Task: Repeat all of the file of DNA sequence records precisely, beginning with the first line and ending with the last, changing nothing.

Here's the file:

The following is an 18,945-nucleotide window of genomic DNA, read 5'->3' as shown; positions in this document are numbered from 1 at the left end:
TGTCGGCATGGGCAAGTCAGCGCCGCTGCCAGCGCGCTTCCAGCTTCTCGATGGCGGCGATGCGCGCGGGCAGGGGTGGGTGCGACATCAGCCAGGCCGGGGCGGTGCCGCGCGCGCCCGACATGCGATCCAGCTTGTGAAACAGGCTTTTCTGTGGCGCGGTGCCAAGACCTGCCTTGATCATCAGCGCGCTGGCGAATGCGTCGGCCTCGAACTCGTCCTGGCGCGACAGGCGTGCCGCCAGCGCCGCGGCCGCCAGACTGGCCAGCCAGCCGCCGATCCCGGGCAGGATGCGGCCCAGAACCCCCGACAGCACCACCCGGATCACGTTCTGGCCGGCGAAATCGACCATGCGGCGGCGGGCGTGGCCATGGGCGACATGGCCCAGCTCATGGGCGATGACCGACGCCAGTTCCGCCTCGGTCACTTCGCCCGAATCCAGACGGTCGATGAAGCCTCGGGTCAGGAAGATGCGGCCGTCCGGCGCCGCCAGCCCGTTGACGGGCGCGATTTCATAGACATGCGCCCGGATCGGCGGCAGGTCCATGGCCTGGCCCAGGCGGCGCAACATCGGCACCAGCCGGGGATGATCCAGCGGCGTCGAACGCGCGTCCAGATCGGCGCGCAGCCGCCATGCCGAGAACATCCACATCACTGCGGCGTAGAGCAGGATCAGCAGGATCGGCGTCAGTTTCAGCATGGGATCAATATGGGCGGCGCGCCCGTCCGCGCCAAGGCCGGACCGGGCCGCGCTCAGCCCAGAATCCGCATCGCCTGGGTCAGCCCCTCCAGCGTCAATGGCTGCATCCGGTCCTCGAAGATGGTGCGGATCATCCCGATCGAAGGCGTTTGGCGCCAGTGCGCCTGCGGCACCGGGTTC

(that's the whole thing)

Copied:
The following is an 18,945-nucleotide window of genomic DNA, read 5'->3' as shown; positions in this document are numbered from 1 at the left end:
TGTCGGCATGGGCAAGTCAGCGCCGCTGCCAGCGCGCTTCCAGCTTCTCGATGGCGGCGATGCGCGCGGGCAGGGGTGGGTGCGACATCAGCCAGGCCGGGGCGGTGCCGCGCGCGCCCGACATGCGATCCAGCTTGTGAAACAGGCTTTTCTGTGGCGCGGTGCCAAGACCTGCCTTGATCATCAGCGCGCTGGCGAATGCGTCGGCCTCGAACTCGTCCTGGCGCGACAGGCGTGCCGCCAGCGCCGCGGCCGCCAGACTGGCCAGCCAGCCGCCGATCCCGGGCAGGATGCGGCCCAGAACCCCCGACAGCACCACCCGGATCACGTTCTGGCCGGCGAAATCGACCATGCGGCGGCGGGCGTGGCCATGGGCGACATGGCCCAGCTCATGGGCGATGACCGACGCCAGTTCCGCCTCGGTCACTTCGCCCGAATCCAGACGGTCGATGAAGCCTCGGGTCAGGAAGATGCGGCCGTCCGGCGCCGCCAGCCCGTTGACGGGCGCGATTTCATAGACATGCGCCCGGATCGGCGGCAGGTCCATGGCCTGGCCCAGGCGGCGCAACATCGGCACCAGCCGGGGATGATCCAGCGGCGTCGAACGCGCGTCCAGATCGGCGCGCAGCCGCCATGCCGAGAACATCCACATCACTGCGGCGTAGAGCAGGATCAGCAGGATCGGCGTCAGTTTCAGCATGGGATCAATATGGGCGGCGCGCCCGTCCGCGCCAAGGCCGGACCGGGCCGCGCTCAGCCCAGAATCCGCATCGCCTGGGTCAGCCCCTCCAGCGTCAATGGCTGCATCCGGTCCTCGAAGATGGTGCGGATCATCCCGATCGAAGGCGTTTGGCGCCAGTGCGCCTGCGGCACCGGGTTC